"Psh, when they gave me this egg, I was told to go all this way to someone who knows more on this particular subject, only for me to find the person, who was actually just some stupid botanist detective and all he does is pour some shitty protection wax on it and then telling me that I actually have to bring this to an animal handling professional! And best of all... The nearest one is just damn miles away! So here I am treading mud on my shiny boots just so that I can find this "professional" and apparently he can take care of this damn baby unlike me! Why am I so incapable of handling the task of keeping it alive anyway? Ridiculous this responsibility thing is I tell you!..." The knight continued to complain in heated frustration, all while keeping a hurried pace.

This is a bit of a "block of text". The dialogue is quite disjointed and hard to follow. For a quick fix, try putting your speech tag (your "said the knight" or whatever it is) soon-ish after the first spoken sentence. Putting it at the back makes it difficult to read.


The moist air is lukewarm yet icky and uncomfortable, a surrounding of trees with sunken roots, forever feeding the growth of bark and fiber, leaves like vines expel creepily from branches, the ground is completely submerged in a pool of stale water and with it, the sight of an armored man, clutching at what seems to be a bag containing the baby dragon egg (Is it alright if I repeat this detail?) the choir of eager croaks covering up most of the knight's continued complaints. As his every step comes with hefty splashes, letting out his anger through his trot.

The sentence construction and grammar in this section needs some pretty focused hands-on clarifying. You do have some nice phrases in there but they are getting lost in what might be perceived as undeveloped sentences. Watch in particular for comma splices. This is where you join sentences, clauses and phrases with commas where a full stop might be better.


"Rrrreal riled up arrren't you?" The spiders voice echoed inside the knight's helmet, making him jump a bit in surprise, forgetting that she's still hiding in his helm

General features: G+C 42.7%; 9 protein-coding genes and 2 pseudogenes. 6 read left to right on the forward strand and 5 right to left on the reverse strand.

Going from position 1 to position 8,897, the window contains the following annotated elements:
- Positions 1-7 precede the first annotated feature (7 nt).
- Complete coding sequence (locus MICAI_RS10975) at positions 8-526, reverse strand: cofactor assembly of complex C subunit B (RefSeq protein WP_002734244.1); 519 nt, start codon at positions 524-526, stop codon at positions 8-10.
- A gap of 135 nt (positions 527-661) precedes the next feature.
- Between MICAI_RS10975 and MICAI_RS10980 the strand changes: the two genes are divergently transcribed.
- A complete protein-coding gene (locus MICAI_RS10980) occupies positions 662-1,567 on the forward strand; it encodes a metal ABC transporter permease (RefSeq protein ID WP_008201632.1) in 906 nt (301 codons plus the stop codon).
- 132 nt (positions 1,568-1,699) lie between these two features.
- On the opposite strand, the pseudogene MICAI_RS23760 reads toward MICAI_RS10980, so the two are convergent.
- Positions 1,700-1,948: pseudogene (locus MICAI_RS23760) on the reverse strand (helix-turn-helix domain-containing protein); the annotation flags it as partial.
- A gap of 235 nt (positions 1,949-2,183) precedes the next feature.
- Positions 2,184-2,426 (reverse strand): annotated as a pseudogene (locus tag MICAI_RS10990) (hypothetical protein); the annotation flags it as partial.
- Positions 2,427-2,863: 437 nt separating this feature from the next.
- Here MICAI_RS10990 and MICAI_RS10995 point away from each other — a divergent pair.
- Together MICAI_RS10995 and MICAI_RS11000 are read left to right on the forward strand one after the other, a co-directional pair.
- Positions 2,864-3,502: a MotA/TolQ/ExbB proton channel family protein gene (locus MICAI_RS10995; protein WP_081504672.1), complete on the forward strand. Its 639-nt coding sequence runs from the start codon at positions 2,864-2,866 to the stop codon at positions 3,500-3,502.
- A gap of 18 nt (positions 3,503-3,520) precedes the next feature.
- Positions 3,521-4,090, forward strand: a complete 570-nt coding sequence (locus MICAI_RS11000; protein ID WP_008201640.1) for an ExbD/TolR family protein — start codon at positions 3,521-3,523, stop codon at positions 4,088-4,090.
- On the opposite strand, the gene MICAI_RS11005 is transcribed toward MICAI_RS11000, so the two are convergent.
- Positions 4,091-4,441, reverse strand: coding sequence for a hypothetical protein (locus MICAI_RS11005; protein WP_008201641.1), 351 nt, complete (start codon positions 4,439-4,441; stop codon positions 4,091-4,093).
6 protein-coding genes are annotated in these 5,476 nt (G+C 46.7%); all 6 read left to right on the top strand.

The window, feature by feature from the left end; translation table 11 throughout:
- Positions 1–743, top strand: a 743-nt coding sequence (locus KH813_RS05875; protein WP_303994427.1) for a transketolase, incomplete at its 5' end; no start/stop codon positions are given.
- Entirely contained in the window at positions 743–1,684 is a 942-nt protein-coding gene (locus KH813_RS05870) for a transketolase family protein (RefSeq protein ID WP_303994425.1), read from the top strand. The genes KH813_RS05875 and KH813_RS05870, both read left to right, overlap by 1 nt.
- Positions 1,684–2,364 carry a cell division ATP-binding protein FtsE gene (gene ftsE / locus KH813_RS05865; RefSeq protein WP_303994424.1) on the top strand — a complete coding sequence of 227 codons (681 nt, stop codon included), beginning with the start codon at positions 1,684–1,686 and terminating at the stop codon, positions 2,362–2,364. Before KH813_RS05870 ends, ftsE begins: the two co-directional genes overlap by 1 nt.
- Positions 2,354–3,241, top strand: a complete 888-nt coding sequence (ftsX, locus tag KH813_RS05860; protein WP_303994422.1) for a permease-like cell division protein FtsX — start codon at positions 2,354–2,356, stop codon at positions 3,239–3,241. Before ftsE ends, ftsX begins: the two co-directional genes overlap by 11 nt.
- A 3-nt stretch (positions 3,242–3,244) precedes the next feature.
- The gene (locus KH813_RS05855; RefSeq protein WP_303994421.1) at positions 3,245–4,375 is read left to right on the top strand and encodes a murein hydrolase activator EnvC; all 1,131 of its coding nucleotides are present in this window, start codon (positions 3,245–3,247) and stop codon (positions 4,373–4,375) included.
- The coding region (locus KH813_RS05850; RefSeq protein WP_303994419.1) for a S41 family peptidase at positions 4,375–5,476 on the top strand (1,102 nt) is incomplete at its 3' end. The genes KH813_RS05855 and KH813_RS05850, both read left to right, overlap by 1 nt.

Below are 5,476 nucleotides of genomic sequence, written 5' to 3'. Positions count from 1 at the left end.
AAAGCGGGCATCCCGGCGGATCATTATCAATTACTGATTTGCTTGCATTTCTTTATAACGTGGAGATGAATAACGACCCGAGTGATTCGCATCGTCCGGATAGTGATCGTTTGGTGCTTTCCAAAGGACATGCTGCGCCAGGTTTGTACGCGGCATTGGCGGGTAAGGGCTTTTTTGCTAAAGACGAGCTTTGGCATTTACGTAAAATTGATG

"Yes." the knight sighed, followed by a tired grunt
"Then let me tell you a story. The story of a man named Jarn, one who was the greatson of Barl."

I don't know what a "greatson" is but it sounds kind of neat. Good imagination at work there:) Watch your dialogue punctuation though. Know when to close speech marks with a comma and what capitalisation to use immediately afterwards.

"Jarn... You mean one of the three sons who went on an adventure around the world? Didn't you already tell me of Orm, the perspective of the first brother who had that same adventure together?" the knight asked, still interested in what the spider has to say

Watch your tenses. You are mixing them quite a lot, which ~can~ work if it's done for effect and for a reason, but more often than not it is simply oversights.

"Ahhh, so you were listening!..." the spider remarked, proud of the stubborn knight, being used to him often not listening to studies or history lessons, so she began to elaborate about the summary
"Yes indeed. Yet more interrresting is his perspective, as he considers himself the first brrrother too; a mindset that Orm also thought of himself as, implying the level of imporrrtance they saw in themselves. And in this story, albeit the same paths are taken, it still feels as if its an entirrrely different adventure when you see this one's point of view~!" the spider beamed, the sounds of passionate skitters helps ease the knight's nerve as he began to carefully listen to her expressive storytelling, effectively changing the conversation and calming his lengthy rage#

^ I guess many of the above comments apply here. ^

-



I think the first thing is to tidy the grammar and sentence construction up. Then you can focus on the actual story, the actual ~what is happening~ of the piece. That said, another thing I would like to see a little more of is the world. I often see writing that is purely inside characters' heads, but don't forget to take us to the world you've created either! Good luck :)
 
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Wayne Mack

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It is a little bit difficult to critique this without knowing the context of this scene in the overall tale. I will assume that this is intended to be the introductory scene.

There the knight's journey was lead to tread the swamps of Tama, his iron grip clutching the end of a woolly sack, hung at his back as his shoulder carries the weight of a supposedly dying egg which is contained within.
Try to grab the reader's interest in the start of the first sentence. A journey through a swamp is not interesting, but a dying egg would be. Maybe start with something like, "He feared the dragon's egg might be dying ..." and then talk about the knight's journey.

"Psh, when they gave me this egg, I was told to go all this way to someone who knows more on this particular subject, only for me to find the person, who was actually just some stupid botanist detective and all he does is pour some shitty protection wax on it and then telling me that I actually have to bring this to an animal handling professional! And best of all... The nearest one is just damn miles away! So here I am treading mud on my shiny boots just so that I can find this "professional" and apparently he can take care of this damn baby unlike me! Why am I so incapable of handling the task of keeping it alive anyway? Ridiculous this responsibility thing is I tell you!..." The knight continued to complain in heated frustration, all while keeping a hurried pace.